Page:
universe may seem "capricious." The Pleasures of Contemplation by Miss Whateley, 1770, traces "th<Eternal Cause" through all his works in the "awful silence of the night; her Hymn to Solitude, 1770, does the same : when "anguish sinks to rest" she meditates on the harmonious combination of the endless systems that make up the Universe. James Graeme, as a Student, studied Shaftesbury. The voice of Nature is identified with the voice of Godin his Paraphrase on some Verses of Ecclesiastes, 1773. He writes :
Make merry with thy friends and boldly join
The joys of Women and the joys of wine ;
Enjoy thyself by no false terrors awed;
The voice of Nature is the voice of God.
The "Christian" Deist is again recognised in the Poems by Dr. Roberts of Eton College, 1774, who ends a poem in which he calls God "the universal parent" with a prayer for the "Universahty of the Christian Rehgion."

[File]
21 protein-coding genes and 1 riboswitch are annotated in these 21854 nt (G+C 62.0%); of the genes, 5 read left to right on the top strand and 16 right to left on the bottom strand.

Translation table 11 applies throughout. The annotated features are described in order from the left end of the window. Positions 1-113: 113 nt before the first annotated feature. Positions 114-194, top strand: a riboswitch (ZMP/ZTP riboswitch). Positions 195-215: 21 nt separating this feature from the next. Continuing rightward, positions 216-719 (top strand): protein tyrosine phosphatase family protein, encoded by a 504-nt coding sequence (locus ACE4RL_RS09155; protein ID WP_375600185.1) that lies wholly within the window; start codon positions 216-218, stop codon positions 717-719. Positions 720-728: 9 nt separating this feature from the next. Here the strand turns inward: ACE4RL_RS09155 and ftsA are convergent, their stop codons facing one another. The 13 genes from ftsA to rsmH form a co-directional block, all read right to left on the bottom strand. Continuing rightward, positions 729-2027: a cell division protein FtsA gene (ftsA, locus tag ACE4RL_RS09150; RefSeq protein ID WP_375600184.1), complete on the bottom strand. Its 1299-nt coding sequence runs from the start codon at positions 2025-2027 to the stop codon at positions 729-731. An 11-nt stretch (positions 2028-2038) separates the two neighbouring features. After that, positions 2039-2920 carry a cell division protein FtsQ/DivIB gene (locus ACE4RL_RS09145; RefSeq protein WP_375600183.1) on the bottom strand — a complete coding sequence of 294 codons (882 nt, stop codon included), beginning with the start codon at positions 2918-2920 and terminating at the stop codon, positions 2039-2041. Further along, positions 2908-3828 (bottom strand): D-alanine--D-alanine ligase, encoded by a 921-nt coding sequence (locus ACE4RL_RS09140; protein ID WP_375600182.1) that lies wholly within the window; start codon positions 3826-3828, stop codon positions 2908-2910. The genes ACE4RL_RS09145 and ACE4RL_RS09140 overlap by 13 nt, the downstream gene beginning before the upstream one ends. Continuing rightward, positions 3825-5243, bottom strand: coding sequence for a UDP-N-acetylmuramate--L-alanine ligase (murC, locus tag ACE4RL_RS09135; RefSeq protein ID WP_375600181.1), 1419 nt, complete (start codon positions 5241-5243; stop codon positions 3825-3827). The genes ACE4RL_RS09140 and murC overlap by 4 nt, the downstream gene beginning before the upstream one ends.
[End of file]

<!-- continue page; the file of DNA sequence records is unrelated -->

Edw. Lovibond (d. 1775) founded his protests against cruelty and war on the harmony and benevoience of all crCeition»
Are these your sovereign joys, Creauon's Lords?
Is death a banquet for a godlike soul?
Have rigid hearts no sympathising chords
For order, concord, for di'hannonious whole...
Heaven breathes Benevoience to all, to thee,
Each beings bliss consummates general Good.
This is only a selection from many more instances which might have been chosen from essayists and poets who, resisting the evidence of their senses, preferred to contemplate nature sentimentally and, though diffenng much with regard to details, had one article of faith m common, viz. that the Universe proved God to be good^ (or even indulgent to excess), which implied that man's actions should harmonise with the benevoience of his Creator.*)
i) In addition to MandcviUc's attacks on Shaftesbury's anti-Christian oortrines a later hostile reference to Shaftesbury's;suPPosed^Ct°f,„^f heard in Walter Harte's Eulogius or the Charitable Mason, an Histoncal Fable from the Greek. (W. Harte died in 1774).
Ye vain-glorious Shaftesburys, allow, That men had more rehgion then than now. Rob. Lloyd has an ironical remark about the style of Shaftesbury s Essays